The winners of the Dobie Paisano Writing Fellowships for 2009-2010 are Sarah Bird and Diane Wilson.
The fellowships, sponsored by The University of Texas at Austin and the Texas Institute of Letters, allow writers to live and work at the Paisano ranch, J. Frank Dobie's 254-acre retreat west of Austin, now owned and maintained by The University of Texas at Austin.
Sarah Bird is a Texas Monthly columnist and the author of seven novels. Her latest novel, How Perfect Is That, a comic novel set in high and low Austin society, has won an Elle Magazine Reader’s Prize and is a Good Housekeeping Magazine Recommended Read. How Perfect Is That is in its third reprint.
Among the awards Sarah has received for her other novels are People Magazine’s Page Turners; Barnes & Noble’s Discover Great Writers; a BookSense Pick; New York Public Library's Books to Remember; Amazon’s Fiction and Literature Editors and the American Library Association’s Booklist Editors Best Book of the Year list; SW Critics Best Novel of the Year; Texas Institute of Letter’s Award for Best Work of Fiction, (twice); and Writer’s League of Texas Award of Literary Merit.
Sarah recently won a National Magazine Silver Award for her bi-monthly column, back page in Texas Monthly.
Her articles and essays have appeared in Oprah’s Magazine, New York Times Sunday Magazine, Real Simple, Mademoiselle, Glamour, Salon, Ladies Home Journal, Good Housekeeping, Cosmopolitan, Seventeen, MS, and Texas Observer.
Sarah has written screenplays for Paramount, CBS, Warner Bros, National Geographic, ABC, TNT, Hemdale Studio, and several independent producers. Sarah’s screen adaptation of her sixth novel, The Flamenco Academy, is being developed by Texas Avenue Films.
Diane Wilson is an activist and fourth-generation shrimper from the coast of Texas. She is the author of two books in An Unreasonable Woman: A True Story of Shrimpers, Politicos, Polluters, and the Fight for Seadriftand Holy Roller: Growing Up in the Church of Knock Down, Drag Out; or, How I Quit Loving a Blue-Eyed Jesus. She is a co-founder of Code Pink, the women’s anti-war group based in Washington, DC and is the co-founder of Texas Jail Project, which advocates for inmate rights in Texas county jails. She was featured in the award-winning documentary Texas Gold and in Americans Who Tell the Truth, a portrait series by photographer Robert Shetterly. Wilson speaks frequently at Bioneers and other social-change conferences and has won numerous awards for her environmental work. She lives in Seadrift, Texas, where she is at work on her third book, forthcoming from Chelsea Green Publishing Company.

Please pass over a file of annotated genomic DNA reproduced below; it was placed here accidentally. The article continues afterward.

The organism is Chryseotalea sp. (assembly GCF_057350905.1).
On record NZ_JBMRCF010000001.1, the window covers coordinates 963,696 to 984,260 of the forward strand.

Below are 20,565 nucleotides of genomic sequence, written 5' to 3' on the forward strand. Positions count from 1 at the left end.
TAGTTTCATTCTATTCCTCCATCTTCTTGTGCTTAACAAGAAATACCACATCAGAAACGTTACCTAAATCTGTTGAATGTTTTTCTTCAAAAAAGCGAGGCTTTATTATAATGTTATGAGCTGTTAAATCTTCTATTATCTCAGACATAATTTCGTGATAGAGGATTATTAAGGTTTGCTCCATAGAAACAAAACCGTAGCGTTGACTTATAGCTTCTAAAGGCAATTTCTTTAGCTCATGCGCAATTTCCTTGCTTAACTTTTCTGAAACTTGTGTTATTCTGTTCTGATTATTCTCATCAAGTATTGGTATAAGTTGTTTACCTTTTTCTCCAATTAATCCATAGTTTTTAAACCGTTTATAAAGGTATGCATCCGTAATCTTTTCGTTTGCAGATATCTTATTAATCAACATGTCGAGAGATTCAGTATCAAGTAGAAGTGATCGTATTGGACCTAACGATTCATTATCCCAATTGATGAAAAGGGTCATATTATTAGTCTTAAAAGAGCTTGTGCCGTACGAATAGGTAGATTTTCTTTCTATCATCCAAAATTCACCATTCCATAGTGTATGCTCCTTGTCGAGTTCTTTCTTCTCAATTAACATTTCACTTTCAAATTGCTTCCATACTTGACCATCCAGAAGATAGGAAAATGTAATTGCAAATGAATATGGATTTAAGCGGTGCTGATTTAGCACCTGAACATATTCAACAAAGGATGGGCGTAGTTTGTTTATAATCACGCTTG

The runners-up for the Johnston Fellowship are Bruce Snider and Philipp Meyer. Snider is an award-winning poet and author of The Year We Studied Women. Meyer is a novelist whose recently released novel American Rust has received critical acclaim in the U.S. and abroad, currently being translated into seven languages. The runners-up for the Jesse Jones Fellowship are Ana Marcela Fuentes and Stacey Swann. Fuentes is a fiction writer with several stories published in distinguished journals. Swann is a fiction writer and the editor of the literary journal American Short Fiction.